One responder wrote: “After taking mushrooms I’ve definitely been able to look at the world around me, and even the thoughts inside of me into a whole new perspective. I now question more logic, ideas, intentions, & purposes/meanings. This has sparked a time of enlightenment, a spiritual awakening that I didn’t expect to come of it. It’s like taking an ape, giving him mushrooms, then him realizing the significance of his opposable thumbs. You start to realize particular things that you may not have been able to think about. Like thinking beyond your own thoughts, beyond your own mind. So, like the McKenna brothers said, developing your consciousness.”
This self-reflective state of experiences and life shows a very strong aspect in the culture of people who take mushrooms. This idea of being able to look inwards and take oneself on a path of self-discovery is very similar to the reasons people take marijuana except on a much larger and more grandiose scale. I think recency plays a role here as a more recent experience increases feelings of openness allowing theories like the McKenna brothers to be more applicable from a self-discovery perspective.
Psilocybin Agreement: Outwards
There were also some more scientifically driven agreements among the psilocybin community. Another responder wrote: “I can see how this theory might have some credence. It’s plausible that not only did a hallucinogenic experience provide insight into not only our conditions but may have provided glimpses at potential solutions to problems, leading to an evolution of consciousness. Also, there is evidenced that psilocybin leads to synaptic growth and increases in neuroplasticity. All of this seems to point in the direction of a link, possibly the missing link, to our growth from primates.”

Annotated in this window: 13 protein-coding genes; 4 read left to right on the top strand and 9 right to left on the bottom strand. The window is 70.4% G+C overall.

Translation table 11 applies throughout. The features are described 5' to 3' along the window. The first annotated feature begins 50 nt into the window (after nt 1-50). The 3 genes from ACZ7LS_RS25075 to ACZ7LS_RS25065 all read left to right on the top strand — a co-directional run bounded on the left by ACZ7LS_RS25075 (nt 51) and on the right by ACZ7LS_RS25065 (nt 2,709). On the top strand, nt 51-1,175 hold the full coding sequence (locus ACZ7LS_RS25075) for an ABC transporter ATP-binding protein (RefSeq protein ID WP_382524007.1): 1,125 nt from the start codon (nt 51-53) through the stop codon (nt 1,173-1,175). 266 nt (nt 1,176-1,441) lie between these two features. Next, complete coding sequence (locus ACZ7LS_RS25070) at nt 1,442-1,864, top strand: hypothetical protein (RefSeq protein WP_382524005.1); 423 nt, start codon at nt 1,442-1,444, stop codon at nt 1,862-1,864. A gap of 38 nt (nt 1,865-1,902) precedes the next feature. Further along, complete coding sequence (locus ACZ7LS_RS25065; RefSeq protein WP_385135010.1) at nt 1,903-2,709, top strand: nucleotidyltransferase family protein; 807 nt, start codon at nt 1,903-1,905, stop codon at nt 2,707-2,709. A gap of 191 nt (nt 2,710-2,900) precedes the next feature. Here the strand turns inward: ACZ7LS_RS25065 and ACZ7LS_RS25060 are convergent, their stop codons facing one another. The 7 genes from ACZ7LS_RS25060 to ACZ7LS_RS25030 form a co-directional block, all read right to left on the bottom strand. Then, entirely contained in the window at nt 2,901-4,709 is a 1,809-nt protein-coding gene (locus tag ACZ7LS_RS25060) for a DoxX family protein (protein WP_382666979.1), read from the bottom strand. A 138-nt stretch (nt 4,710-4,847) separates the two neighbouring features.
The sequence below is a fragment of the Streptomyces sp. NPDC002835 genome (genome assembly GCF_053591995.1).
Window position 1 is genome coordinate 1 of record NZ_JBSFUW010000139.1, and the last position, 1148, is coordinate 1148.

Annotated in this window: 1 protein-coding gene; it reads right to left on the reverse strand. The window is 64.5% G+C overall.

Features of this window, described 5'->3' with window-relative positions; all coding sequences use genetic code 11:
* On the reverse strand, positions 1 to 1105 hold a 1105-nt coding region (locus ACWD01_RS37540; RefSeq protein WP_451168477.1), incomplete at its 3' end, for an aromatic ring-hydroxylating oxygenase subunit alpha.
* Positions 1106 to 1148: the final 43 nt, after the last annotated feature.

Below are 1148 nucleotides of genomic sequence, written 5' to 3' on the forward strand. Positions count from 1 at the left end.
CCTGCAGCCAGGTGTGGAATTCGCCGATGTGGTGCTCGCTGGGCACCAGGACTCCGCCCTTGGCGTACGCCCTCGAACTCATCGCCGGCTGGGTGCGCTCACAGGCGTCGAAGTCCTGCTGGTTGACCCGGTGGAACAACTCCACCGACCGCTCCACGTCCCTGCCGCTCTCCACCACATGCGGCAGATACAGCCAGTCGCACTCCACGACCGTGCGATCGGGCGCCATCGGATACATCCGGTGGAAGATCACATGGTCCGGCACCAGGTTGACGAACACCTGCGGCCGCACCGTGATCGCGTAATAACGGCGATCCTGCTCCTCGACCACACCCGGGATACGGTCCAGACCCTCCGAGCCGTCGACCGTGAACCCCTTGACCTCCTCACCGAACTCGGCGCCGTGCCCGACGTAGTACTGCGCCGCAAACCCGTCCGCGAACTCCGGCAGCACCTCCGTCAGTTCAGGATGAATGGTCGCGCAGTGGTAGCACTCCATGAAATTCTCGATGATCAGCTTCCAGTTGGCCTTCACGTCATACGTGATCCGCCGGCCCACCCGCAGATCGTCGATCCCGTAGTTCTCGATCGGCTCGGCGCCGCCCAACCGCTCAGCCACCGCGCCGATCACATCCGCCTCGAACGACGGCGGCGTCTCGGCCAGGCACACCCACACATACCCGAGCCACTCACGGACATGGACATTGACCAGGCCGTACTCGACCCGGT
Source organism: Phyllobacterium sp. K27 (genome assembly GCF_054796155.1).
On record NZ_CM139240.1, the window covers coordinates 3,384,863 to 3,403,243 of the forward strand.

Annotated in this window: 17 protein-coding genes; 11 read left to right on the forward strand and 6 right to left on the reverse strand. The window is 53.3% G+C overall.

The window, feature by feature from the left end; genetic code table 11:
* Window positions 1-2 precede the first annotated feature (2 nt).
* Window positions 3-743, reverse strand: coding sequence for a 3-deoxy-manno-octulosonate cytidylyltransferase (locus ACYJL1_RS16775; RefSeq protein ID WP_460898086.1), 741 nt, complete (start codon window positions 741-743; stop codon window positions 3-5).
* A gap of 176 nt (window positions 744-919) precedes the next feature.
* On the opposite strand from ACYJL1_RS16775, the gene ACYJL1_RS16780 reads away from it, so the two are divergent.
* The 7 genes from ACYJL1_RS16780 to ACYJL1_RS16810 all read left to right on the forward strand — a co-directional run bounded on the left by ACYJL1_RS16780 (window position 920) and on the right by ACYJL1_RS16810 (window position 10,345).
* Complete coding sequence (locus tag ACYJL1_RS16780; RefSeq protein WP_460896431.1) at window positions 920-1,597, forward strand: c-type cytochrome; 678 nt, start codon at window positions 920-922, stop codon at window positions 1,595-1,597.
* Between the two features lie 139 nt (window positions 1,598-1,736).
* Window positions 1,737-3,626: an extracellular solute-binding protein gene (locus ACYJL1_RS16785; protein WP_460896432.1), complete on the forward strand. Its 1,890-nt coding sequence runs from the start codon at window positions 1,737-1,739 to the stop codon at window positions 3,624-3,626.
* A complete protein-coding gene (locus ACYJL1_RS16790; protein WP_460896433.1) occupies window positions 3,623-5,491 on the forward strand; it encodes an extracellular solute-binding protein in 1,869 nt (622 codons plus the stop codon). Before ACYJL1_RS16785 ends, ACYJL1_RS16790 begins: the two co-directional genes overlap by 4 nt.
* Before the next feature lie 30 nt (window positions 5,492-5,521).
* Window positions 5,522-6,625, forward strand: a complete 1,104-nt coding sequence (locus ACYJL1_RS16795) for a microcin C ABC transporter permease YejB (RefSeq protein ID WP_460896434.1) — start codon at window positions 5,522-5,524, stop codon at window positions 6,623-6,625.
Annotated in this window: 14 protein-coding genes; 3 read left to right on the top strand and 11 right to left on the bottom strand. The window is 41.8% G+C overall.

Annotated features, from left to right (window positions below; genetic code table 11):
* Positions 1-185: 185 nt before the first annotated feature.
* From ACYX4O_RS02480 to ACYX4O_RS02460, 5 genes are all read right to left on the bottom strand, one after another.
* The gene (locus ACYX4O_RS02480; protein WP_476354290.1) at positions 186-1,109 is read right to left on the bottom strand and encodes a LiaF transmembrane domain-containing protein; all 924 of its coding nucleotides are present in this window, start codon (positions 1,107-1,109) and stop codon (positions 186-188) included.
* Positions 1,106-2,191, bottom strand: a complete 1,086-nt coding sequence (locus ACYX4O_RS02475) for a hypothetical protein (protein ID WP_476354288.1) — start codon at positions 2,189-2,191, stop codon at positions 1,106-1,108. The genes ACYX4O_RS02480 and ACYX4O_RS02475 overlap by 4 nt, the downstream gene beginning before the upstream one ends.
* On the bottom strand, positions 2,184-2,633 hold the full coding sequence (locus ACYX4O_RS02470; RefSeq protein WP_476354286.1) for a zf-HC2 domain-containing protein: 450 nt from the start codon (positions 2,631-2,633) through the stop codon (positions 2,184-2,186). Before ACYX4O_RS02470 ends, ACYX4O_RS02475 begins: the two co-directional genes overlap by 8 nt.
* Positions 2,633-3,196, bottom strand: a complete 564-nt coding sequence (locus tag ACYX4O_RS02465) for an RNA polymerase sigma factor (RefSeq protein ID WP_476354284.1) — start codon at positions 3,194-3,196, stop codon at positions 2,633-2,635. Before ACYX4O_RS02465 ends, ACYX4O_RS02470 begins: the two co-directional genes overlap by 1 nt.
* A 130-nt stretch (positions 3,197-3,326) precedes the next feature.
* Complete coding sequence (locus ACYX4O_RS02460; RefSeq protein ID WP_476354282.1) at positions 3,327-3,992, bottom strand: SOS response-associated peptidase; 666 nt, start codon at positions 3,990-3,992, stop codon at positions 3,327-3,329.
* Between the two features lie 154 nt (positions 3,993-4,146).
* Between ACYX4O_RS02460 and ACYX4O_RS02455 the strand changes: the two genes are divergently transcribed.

This response feels much more of an outward response to a past experience rather than an inward response to a recent one. As time keeps moving forward we keep discovering more about mushrooms. For example, the company Compass Pathways has been working with psilocybin therapy to help people deal with anxiety, depression, and other mental illnesses. And if limiting these negative responses to the human condition is a positive development, who’s to say that eliminating these problems isn’t a step forward in the evolutionary process.
Psilocybin: A Tad Far Fetched for a Theory of Evolution